Wednesday, March 04, 2009

MOVIES: #28 Romancing the Stone

If I were one of my parents, this slot would probably be filled with The African Queen, starring Hepburn and Bogart. A romantic action comedy, but with slightly hokey special effects and filmed in black and white. For me, romantic action comedic thriller means something after I was born, and in colour. Romancing the Stone (1984), featuring Kathleen Turner at her sexiest and Micheal Douglas in his breakout movie role.

Turner plays a romance novelist who gets out of her comfort zone and down to Columbia to rescue her sister, who's fallen afoul of the criminal creeps down there. The ransom is a honking big rock, which she has coincidentally acquired a treasure map to find. A fish out of water, Turner runs into treasure-hunting Douglas early on in the adventure. And from there sparks fly. Frequently from bullets ricocheting off everything around them, but romantic sparks too. All this while getting into and out of trouble befitting any of the Indiana Jones movies.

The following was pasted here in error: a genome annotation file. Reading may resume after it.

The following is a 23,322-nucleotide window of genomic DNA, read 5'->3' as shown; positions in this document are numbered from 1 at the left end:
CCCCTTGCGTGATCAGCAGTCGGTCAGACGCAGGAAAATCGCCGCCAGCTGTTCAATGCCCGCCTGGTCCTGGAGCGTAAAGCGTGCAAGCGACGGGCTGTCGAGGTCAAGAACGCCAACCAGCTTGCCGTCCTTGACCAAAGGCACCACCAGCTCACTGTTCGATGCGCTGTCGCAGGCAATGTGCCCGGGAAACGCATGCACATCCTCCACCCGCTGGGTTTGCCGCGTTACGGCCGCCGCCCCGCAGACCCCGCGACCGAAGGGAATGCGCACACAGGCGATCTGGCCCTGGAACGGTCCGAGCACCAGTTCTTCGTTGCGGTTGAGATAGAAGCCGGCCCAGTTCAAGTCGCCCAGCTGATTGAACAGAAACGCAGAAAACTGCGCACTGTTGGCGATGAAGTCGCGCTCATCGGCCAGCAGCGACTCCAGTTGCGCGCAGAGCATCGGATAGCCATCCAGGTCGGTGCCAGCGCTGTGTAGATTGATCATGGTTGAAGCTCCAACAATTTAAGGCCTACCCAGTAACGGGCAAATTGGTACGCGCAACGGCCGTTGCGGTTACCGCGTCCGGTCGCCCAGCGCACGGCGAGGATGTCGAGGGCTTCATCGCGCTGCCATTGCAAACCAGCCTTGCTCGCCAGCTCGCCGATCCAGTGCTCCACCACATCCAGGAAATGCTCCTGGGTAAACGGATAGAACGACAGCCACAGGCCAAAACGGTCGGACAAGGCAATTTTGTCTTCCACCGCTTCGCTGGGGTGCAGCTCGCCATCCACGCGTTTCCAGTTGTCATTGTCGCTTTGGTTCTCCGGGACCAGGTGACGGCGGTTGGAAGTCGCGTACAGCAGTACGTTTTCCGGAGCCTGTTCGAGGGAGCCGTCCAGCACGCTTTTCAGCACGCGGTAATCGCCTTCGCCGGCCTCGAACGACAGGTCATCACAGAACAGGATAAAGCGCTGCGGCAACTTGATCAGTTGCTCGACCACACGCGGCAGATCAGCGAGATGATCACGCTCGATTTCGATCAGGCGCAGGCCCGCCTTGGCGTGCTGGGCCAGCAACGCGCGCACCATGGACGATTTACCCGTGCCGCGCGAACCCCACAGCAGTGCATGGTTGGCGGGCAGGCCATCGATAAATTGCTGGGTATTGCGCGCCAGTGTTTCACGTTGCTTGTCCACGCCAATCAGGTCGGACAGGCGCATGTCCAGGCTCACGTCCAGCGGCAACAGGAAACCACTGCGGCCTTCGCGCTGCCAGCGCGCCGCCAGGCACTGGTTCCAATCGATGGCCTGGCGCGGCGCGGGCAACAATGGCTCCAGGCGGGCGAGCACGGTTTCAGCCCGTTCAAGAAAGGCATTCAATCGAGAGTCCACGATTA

Turner is the complete package, good looks and that sexy, husky voice. I know some will point to Body Heat or Crimes of Passion as sexier roles for Turner. But give me the 'real' women she plays in this one over the other iconic cliches.

Douglas plays sort of crazy smart throughout the movie. It was a big departure from the movies he'd quit The Streets of San Francisco to be in. And it established him as a devil-may-care action star in addition to roles where he had to look good in a suit and make speeches.

Turner and Douglas make out in the end, romantically and financially. The last shot 'sailing' down 5th Avenue in New York is priceless. I shouldn't forget Ralph, played with the usual manic mayhem by Danny DeVito. DeVito's ability to sputter comedic life from a few words makes him an instant superstar supporting player. All three were back a few years later for The Jewel of the Nile, a decent movie, but not up to the original's quality. But decent enough to enjoy.

A tough genre, romantic action flicks with a sense of humour. But this one earns its place amongst the better ones in the small grouping.

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